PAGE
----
Slow Food Columbus hopes to show the city a more enjoyable way to eat. A driving force behind the local chapter of the international movement is Bear Braumoeller, who shared his passion for a really great meal.

Slow Food Columbus hopes to show the city a more enjoyable way to eat. A driving force behind the local chapter of the international movement is Bear Braumoeller, who shared his passion for a really great meal.

The question people usually ask is, "Were your parents hippies?" They weren't. It was just the spirit of the times. My dad was actually pretty conservative, but he was a big Alabama Crimson Tide fan. Bear Bryant was the coach.

At first , I wanted to be a doctor. My mom was a physician. She was a cardiologist, which was unusual for a woman born in the '30s. She actually talked me out of it. I always loved the model United Nations we had at school and the classes on politics. I thought, "I wonder if people can make a job out of this."

At Ohio State, I teach about the intersection of war and math. It doesn't really have much to do with Slow Food Columbus. It does give me some interest in food policy.

But I like to eat. I like to eat well. And I like people. Slow food resonates along all of those different dimensions.

In one sentence, slow food is everything that fast food isn't. It's small farms instead of big, concentrated animal feedlots. It's heritage foods and different kinds of fruit instead of just apples, oranges and bananas. In the language of the organization, it's good, clean and fair.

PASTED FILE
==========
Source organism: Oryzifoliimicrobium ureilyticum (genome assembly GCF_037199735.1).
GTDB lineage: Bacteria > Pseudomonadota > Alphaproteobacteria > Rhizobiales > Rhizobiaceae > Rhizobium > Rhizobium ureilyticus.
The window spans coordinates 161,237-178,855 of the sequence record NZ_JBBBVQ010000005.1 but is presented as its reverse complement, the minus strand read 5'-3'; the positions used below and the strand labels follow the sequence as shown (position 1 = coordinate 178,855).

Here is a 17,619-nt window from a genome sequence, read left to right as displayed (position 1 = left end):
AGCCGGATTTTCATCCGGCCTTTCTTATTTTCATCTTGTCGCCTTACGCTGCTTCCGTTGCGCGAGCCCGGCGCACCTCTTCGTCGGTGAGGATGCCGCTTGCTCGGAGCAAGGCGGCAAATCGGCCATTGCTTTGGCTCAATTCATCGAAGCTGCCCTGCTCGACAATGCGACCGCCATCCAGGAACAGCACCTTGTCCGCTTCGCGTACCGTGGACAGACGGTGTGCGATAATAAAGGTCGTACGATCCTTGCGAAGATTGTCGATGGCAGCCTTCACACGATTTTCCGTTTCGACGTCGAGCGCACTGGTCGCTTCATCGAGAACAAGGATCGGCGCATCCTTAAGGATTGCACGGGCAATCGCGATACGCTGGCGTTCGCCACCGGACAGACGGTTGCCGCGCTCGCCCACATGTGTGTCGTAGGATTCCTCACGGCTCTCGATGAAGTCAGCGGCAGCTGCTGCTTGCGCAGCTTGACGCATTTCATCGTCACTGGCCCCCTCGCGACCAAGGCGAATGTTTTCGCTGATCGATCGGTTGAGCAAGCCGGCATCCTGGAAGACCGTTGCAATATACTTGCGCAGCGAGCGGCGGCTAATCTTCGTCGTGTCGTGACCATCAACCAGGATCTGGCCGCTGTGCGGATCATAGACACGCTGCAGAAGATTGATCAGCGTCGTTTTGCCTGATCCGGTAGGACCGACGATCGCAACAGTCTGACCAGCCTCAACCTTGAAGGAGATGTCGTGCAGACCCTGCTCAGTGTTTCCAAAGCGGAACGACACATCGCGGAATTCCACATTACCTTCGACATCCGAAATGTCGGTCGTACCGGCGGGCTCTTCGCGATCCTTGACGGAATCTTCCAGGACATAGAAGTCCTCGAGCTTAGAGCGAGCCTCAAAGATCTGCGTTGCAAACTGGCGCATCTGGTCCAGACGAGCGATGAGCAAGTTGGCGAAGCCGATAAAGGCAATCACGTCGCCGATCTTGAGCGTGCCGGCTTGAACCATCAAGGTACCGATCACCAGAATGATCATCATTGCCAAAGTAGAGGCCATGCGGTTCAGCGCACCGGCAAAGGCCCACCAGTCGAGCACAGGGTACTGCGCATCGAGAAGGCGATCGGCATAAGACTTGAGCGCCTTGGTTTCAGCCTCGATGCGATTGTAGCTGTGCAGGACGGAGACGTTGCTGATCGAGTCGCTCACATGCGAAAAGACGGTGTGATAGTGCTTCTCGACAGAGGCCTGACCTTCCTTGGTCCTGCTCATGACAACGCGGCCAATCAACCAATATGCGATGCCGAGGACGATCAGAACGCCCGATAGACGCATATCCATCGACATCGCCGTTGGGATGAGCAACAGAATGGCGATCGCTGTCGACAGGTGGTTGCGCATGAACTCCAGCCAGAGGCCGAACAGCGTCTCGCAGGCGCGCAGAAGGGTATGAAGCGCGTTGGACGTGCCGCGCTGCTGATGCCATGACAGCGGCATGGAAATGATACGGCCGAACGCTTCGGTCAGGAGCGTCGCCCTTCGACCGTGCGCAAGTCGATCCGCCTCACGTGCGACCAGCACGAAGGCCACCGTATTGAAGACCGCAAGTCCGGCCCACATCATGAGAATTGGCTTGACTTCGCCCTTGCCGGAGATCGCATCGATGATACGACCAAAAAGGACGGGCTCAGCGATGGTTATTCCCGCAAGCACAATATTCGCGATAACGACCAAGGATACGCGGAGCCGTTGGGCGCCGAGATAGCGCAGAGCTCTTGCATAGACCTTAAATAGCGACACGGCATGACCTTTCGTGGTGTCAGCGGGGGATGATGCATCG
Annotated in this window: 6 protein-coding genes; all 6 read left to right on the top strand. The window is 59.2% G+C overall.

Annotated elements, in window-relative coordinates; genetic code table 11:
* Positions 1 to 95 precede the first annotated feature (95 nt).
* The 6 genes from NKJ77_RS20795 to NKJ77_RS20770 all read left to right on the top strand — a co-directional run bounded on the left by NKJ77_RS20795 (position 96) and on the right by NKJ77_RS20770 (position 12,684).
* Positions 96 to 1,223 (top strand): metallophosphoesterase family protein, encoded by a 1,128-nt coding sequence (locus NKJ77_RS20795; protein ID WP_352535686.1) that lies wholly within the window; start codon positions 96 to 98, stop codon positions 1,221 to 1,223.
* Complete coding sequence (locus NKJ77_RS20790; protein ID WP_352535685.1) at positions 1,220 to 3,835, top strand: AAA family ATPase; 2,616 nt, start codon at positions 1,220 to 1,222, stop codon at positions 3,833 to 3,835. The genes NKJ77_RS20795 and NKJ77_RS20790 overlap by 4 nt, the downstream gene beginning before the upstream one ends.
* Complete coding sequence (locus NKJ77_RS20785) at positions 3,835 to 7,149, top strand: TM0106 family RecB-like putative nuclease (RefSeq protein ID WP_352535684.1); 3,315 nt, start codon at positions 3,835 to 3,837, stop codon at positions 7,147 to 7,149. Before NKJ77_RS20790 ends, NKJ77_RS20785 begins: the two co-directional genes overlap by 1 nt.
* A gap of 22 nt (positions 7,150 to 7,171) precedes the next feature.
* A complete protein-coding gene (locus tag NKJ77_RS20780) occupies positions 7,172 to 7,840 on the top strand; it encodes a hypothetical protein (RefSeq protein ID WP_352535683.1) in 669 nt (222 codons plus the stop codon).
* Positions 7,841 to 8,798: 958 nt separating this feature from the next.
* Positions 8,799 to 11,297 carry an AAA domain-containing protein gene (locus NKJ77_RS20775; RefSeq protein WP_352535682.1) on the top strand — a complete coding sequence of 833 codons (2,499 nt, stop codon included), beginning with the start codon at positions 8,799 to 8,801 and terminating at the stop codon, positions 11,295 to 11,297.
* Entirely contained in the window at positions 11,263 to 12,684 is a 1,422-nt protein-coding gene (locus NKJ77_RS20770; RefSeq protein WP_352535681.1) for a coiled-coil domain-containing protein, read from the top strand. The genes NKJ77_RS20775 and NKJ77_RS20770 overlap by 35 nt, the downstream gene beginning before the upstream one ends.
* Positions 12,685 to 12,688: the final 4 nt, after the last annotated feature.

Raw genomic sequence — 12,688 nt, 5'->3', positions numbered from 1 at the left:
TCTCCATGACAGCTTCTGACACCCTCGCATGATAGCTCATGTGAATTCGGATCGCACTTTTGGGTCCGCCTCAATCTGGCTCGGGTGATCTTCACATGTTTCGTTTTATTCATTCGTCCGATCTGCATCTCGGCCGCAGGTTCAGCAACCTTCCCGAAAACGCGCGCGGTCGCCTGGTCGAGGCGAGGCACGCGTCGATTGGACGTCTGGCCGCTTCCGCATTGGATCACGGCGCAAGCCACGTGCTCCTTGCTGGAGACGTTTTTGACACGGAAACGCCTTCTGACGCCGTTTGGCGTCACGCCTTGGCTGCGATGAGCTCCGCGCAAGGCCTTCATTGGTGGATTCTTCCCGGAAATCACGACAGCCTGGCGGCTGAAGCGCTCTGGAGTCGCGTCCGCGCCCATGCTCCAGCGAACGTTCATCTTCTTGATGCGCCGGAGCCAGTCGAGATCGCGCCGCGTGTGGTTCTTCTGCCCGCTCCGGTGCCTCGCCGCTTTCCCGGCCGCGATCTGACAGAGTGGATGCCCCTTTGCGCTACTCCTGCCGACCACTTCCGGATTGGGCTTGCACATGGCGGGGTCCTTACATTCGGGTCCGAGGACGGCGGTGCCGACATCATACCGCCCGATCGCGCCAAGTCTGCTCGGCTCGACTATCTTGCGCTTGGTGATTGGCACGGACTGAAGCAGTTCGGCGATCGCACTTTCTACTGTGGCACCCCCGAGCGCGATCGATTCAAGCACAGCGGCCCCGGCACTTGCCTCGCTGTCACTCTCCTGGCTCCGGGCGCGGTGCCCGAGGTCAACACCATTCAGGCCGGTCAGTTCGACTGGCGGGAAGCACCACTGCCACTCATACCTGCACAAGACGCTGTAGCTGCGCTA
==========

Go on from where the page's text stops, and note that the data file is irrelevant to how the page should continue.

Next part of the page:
Bill Niman, w ho used to be associated with N iman Ranch, said i t best. He said, "You know, my pigs only have one bad day."

To put it succinctly: Get them by the tongues, and their hearts and minds will follow. Once people experience how good really good food and a convivial atmosphere can be, they want more of it. Once you think about how to get more of it, you realize that all of the things that slow food talks about - sustainability, biodiversity, conviviality - are instrumental for that end.

Three things I can't live without are coffee, a cast-iron skillet and whisky.

The best advice I've ever received was probably on my dissertation from my adviser. Eventually I realized, although he never came out and said it, that we always talked about three things. What's good about it? What's bad about it? How do we fix it? That trio of questions formed the way that I think about a lot of things.